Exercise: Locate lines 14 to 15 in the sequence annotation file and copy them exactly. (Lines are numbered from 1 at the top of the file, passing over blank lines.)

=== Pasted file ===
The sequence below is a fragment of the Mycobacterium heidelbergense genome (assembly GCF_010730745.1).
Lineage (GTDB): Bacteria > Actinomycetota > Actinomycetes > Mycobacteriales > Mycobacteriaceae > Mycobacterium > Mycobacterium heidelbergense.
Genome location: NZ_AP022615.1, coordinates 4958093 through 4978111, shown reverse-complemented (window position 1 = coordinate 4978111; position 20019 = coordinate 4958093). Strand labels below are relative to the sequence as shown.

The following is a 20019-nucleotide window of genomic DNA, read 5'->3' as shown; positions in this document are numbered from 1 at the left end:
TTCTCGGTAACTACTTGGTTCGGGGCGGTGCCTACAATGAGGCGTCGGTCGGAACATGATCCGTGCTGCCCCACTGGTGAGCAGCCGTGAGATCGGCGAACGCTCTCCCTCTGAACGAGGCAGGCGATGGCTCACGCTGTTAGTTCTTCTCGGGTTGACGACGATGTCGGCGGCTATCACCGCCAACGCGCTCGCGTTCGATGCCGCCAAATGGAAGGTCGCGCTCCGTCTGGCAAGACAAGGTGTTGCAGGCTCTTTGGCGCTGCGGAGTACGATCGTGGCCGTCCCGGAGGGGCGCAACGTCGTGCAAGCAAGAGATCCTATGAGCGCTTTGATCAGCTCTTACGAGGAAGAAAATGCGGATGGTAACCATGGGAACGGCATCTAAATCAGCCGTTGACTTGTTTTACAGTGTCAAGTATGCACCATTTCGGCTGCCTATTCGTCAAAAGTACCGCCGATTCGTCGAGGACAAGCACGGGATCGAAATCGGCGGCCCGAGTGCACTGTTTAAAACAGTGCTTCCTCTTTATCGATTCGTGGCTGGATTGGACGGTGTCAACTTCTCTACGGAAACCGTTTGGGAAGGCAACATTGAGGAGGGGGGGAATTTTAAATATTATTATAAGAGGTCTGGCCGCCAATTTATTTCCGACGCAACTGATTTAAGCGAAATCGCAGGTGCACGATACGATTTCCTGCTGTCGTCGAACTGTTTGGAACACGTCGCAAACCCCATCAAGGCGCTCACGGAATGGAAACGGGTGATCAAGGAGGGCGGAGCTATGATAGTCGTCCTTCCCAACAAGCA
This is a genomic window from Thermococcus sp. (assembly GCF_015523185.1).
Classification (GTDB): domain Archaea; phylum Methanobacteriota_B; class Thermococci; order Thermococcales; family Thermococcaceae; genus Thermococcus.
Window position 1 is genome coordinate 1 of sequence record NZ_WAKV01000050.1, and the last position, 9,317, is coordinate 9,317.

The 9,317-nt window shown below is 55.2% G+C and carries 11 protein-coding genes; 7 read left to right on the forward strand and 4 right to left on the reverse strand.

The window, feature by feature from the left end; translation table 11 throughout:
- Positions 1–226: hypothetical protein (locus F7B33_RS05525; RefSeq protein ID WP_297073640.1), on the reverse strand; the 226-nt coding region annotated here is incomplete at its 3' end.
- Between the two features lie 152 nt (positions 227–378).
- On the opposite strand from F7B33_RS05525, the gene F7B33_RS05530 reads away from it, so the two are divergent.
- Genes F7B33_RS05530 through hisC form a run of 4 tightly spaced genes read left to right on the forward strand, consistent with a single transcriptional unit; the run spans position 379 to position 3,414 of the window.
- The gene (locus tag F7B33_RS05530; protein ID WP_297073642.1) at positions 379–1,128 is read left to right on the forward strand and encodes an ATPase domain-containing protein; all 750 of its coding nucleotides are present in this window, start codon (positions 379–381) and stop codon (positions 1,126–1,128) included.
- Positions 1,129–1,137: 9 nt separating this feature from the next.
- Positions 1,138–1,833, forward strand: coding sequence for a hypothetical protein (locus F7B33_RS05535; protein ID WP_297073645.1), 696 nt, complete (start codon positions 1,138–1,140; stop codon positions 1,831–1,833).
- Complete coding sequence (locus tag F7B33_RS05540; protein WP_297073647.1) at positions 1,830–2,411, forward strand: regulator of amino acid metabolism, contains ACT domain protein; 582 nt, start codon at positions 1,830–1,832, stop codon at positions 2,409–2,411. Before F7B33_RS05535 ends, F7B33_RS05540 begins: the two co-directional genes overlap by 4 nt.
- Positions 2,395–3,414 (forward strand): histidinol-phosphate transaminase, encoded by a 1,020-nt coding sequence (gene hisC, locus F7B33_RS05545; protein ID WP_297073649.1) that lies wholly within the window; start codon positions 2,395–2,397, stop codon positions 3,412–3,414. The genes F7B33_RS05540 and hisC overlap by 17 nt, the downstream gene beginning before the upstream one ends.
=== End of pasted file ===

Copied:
- Genes F7B33_RS05530 through hisC form a run of 4 tightly spaced genes read left to right on the forward strand, consistent with a single transcriptional unit; the run spans position 379 to position 3,414 of the window.
- The gene (locus tag F7B33_RS05530; protein ID WP_297073642.1) at positions 379–1,128 is read left to right on the forward strand and encodes an ATPase domain-containing protein; all 750 of its coding nucleotides are present in this window, start codon (positions 379–381) and stop codon (positions 1,126–1,128) included.